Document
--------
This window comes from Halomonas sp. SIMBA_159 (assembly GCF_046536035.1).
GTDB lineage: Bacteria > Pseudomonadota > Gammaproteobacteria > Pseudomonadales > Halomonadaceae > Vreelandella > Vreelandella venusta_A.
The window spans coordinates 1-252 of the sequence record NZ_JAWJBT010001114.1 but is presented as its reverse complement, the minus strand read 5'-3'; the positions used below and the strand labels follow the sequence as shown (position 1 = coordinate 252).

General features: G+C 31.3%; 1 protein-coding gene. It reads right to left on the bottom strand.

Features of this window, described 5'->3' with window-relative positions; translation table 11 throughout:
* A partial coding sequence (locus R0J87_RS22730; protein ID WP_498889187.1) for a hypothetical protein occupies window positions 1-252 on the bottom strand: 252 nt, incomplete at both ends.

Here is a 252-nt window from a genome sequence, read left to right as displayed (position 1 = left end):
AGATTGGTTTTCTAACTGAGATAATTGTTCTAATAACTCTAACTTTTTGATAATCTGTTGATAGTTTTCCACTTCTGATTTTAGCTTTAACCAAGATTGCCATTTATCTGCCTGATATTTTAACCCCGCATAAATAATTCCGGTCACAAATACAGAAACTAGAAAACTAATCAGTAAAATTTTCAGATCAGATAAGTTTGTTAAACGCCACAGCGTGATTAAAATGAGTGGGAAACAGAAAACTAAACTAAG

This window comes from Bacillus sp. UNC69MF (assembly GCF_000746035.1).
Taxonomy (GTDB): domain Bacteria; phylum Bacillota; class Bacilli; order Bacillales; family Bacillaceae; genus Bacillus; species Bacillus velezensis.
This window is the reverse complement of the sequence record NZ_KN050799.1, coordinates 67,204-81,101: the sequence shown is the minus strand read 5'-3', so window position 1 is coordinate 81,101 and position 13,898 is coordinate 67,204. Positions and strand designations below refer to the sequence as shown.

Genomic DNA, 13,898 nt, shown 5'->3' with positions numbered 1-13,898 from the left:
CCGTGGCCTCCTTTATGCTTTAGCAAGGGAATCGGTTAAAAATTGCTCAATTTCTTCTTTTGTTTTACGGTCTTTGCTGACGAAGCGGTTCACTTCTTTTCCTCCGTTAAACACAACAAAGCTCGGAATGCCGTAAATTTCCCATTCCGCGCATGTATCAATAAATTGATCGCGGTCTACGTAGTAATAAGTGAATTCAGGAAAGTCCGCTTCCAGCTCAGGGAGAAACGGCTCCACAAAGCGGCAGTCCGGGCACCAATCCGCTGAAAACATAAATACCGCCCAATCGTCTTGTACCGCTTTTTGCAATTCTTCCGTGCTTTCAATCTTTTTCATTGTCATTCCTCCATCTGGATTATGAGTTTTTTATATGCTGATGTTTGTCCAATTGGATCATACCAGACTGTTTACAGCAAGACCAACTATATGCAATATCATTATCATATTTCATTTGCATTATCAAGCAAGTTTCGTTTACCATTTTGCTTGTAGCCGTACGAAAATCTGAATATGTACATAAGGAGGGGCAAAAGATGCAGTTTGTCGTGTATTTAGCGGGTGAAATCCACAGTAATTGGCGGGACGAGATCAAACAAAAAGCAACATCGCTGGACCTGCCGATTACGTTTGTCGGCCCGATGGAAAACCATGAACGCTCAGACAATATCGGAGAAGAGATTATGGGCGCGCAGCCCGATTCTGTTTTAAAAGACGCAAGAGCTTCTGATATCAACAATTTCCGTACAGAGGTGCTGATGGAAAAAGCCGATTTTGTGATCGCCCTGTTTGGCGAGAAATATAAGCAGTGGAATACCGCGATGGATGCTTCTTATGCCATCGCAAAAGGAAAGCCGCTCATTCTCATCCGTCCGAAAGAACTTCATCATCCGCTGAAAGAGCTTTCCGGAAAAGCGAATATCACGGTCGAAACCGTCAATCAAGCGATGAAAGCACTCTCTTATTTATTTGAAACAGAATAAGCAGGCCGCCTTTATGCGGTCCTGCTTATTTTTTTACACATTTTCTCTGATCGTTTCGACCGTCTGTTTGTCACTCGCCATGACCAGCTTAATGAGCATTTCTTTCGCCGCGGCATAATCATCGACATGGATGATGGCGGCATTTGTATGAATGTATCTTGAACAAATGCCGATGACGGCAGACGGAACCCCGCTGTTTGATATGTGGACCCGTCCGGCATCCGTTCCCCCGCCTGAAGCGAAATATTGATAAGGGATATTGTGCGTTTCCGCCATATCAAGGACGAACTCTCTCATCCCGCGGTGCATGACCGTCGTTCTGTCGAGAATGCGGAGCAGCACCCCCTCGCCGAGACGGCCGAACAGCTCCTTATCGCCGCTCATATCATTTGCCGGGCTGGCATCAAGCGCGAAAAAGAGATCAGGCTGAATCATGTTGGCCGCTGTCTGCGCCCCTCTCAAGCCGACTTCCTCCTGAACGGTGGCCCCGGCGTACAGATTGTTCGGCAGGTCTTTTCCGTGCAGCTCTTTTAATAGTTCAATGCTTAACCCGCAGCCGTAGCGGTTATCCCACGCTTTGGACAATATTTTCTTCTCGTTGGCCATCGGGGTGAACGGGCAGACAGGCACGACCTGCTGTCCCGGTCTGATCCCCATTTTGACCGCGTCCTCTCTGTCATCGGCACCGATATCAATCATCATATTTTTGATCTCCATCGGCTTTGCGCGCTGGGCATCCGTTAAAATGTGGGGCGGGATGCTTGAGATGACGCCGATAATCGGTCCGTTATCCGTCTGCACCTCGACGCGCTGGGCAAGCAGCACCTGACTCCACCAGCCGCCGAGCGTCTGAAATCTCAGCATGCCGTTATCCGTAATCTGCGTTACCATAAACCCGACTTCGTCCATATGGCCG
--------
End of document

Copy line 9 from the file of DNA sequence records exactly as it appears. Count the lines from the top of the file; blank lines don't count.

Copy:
This window comes from Bacillus sp. UNC69MF (assembly GCF_000746035.1).